Tracing influence is a tricky proposition. It’s rather easy to duck into any hip-hop forum and post away about how every young rapper with some skin in the game is a child of Future, Lil Wayne, Young Thug, or any other figure of rising popularity from the past decade or so. To actually prove such a direct connection becomes more complicated — just ask Gucci Mane, Jeezy, or T.I. to get an idea about how consistently history is in flux. DooWop is a case of an artist who isn’t so much influenced by his particular mentor, but more a complete copy of everything about said mentor’s general aesthetic. The ‘master’ in question is Chief Keef: DooWop carries the same vocal delivery, intonation, and lyrical ability (along with the same fondness for absurd cover art) as his so-called ‘father.’ (Sosa has DooWop signed to his Glory Boyz label, and even did nearly all of the production on Cappin’ Aint Dead himself). That means there’s generally a 1:1 ratio of hits to misses, often songs with decent ideas behind them that are lacking in the necessary formal execution. “Cap Flow” has featured guest Lil Uzi Vert practically stealing the show with his own verse before he starts trading bars with DooWop, who can barely keep up with his energetic contemporary. When Chief Keef himself shows up as a featured guest, on “My Woes,” he drowns out his own artist with the sheer commanding prowess of his voice — and throws DooWop in the big pile of forgotten Sosa clones in the process.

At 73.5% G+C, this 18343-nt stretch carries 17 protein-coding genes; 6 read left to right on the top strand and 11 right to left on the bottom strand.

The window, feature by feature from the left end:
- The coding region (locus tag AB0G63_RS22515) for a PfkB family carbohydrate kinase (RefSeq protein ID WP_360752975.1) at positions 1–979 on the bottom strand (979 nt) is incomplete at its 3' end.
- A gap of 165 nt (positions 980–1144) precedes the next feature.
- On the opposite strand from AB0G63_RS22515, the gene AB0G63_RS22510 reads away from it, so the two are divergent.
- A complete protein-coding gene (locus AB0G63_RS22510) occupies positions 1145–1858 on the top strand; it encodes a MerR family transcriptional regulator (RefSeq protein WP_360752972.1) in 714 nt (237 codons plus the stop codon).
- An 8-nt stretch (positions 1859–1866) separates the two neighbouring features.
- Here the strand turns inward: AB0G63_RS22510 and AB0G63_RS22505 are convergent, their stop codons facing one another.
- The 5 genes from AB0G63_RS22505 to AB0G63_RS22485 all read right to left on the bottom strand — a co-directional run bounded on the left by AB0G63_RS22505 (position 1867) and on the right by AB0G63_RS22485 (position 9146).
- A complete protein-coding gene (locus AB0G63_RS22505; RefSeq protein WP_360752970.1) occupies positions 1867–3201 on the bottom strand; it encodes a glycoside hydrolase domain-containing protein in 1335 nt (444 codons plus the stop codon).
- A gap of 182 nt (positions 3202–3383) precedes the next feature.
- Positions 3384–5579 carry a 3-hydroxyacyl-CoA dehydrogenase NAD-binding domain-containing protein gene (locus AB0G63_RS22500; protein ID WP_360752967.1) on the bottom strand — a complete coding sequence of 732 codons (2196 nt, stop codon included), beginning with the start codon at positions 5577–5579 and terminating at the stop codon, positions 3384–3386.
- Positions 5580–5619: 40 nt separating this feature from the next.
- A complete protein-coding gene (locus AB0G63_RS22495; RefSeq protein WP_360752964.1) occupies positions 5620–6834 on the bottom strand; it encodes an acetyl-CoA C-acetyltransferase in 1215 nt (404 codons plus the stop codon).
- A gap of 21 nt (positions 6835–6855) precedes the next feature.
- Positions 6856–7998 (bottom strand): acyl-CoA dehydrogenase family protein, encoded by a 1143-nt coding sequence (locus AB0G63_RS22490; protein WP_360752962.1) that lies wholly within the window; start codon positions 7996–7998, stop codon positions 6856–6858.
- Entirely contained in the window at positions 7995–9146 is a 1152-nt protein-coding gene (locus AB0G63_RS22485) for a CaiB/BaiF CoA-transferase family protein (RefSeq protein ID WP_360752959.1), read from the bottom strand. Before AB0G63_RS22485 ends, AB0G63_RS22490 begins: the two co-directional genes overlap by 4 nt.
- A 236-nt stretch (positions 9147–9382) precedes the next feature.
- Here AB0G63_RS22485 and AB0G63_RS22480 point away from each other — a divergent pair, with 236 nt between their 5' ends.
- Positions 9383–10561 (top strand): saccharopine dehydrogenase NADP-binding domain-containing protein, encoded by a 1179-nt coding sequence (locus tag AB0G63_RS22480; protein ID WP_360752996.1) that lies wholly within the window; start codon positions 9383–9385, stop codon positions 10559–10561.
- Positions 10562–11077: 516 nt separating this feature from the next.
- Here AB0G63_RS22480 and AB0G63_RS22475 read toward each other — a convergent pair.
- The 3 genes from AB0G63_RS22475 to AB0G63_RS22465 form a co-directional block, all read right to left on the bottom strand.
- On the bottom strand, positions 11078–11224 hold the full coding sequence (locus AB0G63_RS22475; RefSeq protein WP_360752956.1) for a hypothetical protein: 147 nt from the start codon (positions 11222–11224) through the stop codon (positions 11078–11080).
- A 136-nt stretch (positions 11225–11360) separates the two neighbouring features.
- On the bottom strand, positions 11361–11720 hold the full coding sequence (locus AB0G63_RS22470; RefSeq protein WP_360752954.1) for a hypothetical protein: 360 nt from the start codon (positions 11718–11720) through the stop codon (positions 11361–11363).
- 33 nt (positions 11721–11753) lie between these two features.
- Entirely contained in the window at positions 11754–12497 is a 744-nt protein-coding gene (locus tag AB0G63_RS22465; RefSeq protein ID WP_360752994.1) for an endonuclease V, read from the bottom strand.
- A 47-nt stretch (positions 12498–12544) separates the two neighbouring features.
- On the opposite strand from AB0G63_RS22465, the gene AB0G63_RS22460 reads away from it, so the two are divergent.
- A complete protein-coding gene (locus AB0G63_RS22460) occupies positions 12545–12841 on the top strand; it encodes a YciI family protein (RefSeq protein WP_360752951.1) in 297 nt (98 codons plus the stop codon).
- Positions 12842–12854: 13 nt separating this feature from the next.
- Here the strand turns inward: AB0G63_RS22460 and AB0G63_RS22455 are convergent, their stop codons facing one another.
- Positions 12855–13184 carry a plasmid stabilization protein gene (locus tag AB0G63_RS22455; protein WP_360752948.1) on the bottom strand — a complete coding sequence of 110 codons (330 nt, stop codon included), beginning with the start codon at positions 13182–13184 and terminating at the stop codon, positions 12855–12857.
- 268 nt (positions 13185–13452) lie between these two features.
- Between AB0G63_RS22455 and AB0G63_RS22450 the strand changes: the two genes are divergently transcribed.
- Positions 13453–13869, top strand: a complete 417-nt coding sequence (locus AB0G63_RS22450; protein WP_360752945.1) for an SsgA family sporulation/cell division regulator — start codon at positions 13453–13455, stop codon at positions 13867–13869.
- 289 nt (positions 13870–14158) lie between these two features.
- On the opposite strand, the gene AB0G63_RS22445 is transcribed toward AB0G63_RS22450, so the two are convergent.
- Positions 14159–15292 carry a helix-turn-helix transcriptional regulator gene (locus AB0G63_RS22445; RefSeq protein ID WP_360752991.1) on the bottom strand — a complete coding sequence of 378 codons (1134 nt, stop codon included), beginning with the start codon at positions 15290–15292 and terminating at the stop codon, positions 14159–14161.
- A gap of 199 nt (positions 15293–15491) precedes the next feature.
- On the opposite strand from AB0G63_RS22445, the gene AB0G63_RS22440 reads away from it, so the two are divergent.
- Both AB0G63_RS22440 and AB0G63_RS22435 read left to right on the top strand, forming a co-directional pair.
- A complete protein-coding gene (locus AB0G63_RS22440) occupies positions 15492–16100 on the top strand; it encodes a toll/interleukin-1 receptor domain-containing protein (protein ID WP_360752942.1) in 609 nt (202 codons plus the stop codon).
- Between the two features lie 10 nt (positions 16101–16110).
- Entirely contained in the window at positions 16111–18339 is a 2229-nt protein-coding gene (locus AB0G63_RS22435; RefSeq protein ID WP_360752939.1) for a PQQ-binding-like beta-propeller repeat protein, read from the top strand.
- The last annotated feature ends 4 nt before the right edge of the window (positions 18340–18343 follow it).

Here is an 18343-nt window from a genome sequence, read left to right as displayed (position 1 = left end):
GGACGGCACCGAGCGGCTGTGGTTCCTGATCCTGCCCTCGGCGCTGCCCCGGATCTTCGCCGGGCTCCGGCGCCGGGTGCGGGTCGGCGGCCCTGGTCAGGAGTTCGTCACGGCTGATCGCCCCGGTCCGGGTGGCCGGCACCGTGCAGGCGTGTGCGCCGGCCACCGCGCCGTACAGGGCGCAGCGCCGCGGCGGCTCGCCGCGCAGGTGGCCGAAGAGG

Published as part of What Would Meek Do? | Summer 2019.